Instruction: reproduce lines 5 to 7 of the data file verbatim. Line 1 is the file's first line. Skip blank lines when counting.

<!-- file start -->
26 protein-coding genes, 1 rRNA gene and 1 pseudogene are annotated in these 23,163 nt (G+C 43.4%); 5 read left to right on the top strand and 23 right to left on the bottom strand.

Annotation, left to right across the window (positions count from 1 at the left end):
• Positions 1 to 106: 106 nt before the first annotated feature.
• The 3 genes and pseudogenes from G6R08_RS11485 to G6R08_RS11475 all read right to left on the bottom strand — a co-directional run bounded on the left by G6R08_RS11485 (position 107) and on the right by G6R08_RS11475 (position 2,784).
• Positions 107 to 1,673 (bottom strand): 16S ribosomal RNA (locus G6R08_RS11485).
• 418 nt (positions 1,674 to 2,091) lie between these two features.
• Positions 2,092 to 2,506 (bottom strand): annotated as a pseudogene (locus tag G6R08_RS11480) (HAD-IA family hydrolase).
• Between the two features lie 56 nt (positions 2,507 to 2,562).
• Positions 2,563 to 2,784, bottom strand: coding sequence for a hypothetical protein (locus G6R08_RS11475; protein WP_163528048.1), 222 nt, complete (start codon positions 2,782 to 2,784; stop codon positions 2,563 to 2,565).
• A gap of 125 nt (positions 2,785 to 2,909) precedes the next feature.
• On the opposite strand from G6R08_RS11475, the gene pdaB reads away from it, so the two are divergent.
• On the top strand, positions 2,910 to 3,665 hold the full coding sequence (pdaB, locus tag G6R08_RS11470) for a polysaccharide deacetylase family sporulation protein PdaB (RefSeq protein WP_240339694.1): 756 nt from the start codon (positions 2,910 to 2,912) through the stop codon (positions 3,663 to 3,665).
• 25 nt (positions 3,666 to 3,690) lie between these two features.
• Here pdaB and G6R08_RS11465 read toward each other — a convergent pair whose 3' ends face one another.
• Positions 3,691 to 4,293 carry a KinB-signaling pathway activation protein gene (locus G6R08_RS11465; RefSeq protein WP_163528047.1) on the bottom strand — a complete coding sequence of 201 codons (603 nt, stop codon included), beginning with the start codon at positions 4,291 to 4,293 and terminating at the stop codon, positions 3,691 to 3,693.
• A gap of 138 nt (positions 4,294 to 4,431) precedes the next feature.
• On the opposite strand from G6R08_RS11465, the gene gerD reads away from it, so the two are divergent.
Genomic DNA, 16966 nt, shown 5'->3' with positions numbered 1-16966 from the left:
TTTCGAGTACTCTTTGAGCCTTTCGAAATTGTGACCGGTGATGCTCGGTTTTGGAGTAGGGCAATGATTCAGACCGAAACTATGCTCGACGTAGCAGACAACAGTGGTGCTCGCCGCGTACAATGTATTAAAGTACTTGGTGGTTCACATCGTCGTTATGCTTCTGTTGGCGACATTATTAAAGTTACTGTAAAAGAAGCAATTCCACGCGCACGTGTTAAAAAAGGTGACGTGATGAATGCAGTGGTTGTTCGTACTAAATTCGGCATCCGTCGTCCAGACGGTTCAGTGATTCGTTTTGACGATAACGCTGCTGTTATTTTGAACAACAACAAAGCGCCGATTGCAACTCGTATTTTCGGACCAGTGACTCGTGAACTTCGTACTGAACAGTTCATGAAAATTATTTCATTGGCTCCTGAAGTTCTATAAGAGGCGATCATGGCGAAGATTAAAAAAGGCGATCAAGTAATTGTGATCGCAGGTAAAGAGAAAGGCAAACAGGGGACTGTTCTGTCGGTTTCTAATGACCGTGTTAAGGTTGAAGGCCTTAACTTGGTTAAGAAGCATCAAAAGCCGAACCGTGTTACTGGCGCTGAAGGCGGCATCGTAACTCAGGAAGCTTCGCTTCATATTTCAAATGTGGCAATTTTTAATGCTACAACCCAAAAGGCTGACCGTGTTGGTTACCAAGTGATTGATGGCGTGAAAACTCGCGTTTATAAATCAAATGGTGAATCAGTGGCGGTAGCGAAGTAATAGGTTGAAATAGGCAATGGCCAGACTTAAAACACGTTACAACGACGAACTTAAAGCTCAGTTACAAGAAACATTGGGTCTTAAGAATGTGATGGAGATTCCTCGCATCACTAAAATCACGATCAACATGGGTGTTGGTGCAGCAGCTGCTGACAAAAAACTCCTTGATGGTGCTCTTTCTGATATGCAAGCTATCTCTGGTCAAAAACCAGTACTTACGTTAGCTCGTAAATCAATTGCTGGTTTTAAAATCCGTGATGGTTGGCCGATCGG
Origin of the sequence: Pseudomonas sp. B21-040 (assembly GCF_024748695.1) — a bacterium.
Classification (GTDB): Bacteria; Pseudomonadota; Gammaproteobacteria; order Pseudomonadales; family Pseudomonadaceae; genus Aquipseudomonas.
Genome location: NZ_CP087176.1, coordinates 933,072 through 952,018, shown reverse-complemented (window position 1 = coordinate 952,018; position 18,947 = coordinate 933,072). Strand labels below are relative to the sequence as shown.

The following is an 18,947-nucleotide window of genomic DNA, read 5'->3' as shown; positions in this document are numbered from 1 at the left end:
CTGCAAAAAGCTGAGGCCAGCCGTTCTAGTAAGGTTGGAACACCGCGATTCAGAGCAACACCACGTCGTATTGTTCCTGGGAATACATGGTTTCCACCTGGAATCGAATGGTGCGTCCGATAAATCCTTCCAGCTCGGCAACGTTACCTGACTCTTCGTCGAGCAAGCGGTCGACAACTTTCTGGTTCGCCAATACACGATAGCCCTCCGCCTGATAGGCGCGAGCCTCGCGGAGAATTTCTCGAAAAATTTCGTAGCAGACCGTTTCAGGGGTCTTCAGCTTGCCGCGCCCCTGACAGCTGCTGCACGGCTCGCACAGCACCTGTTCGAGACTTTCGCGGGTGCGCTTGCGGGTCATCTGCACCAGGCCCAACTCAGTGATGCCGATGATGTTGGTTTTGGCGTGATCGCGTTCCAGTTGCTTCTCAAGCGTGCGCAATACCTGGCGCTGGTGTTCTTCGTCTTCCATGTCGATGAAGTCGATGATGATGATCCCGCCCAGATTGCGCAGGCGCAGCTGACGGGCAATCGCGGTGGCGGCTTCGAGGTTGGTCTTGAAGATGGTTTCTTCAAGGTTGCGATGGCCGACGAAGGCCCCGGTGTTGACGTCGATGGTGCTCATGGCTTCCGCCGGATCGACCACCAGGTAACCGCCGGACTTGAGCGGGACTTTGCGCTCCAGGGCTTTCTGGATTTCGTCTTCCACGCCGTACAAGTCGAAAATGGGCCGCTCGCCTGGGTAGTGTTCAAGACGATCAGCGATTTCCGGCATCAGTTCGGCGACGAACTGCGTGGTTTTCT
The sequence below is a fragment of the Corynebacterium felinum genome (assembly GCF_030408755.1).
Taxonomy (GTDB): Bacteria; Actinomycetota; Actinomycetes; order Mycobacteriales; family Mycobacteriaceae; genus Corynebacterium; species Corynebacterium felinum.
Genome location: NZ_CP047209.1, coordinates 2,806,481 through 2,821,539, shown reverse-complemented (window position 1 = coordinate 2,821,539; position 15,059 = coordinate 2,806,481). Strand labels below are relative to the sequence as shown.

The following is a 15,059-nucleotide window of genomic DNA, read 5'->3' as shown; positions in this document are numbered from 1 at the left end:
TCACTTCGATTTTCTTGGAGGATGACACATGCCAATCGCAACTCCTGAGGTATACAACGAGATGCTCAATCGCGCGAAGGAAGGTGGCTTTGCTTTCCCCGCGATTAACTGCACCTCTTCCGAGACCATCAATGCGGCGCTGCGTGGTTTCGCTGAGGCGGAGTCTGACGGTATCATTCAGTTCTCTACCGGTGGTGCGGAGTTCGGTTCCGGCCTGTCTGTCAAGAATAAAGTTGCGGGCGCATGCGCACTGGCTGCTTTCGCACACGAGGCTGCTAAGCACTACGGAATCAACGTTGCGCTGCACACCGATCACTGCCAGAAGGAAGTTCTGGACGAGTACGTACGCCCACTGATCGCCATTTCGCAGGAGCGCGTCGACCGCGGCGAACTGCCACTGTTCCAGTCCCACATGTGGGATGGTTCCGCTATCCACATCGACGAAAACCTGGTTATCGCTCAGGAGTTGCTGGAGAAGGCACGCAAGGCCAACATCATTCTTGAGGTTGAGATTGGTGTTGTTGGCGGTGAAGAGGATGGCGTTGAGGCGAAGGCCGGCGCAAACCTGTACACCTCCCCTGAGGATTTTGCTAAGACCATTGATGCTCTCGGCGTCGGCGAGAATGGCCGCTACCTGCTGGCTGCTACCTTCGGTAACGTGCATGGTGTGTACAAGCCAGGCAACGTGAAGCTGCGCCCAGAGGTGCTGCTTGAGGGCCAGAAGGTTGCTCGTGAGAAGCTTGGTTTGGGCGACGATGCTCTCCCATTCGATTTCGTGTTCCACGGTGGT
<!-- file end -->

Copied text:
• Positions 107 to 1,673 (bottom strand): 16S ribosomal RNA (locus G6R08_RS11485).
• 418 nt (positions 1,674 to 2,091) lie between these two features.
• Positions 2,092 to 2,506 (bottom strand): annotated as a pseudogene (locus tag G6R08_RS11480) (HAD-IA family hydrolase).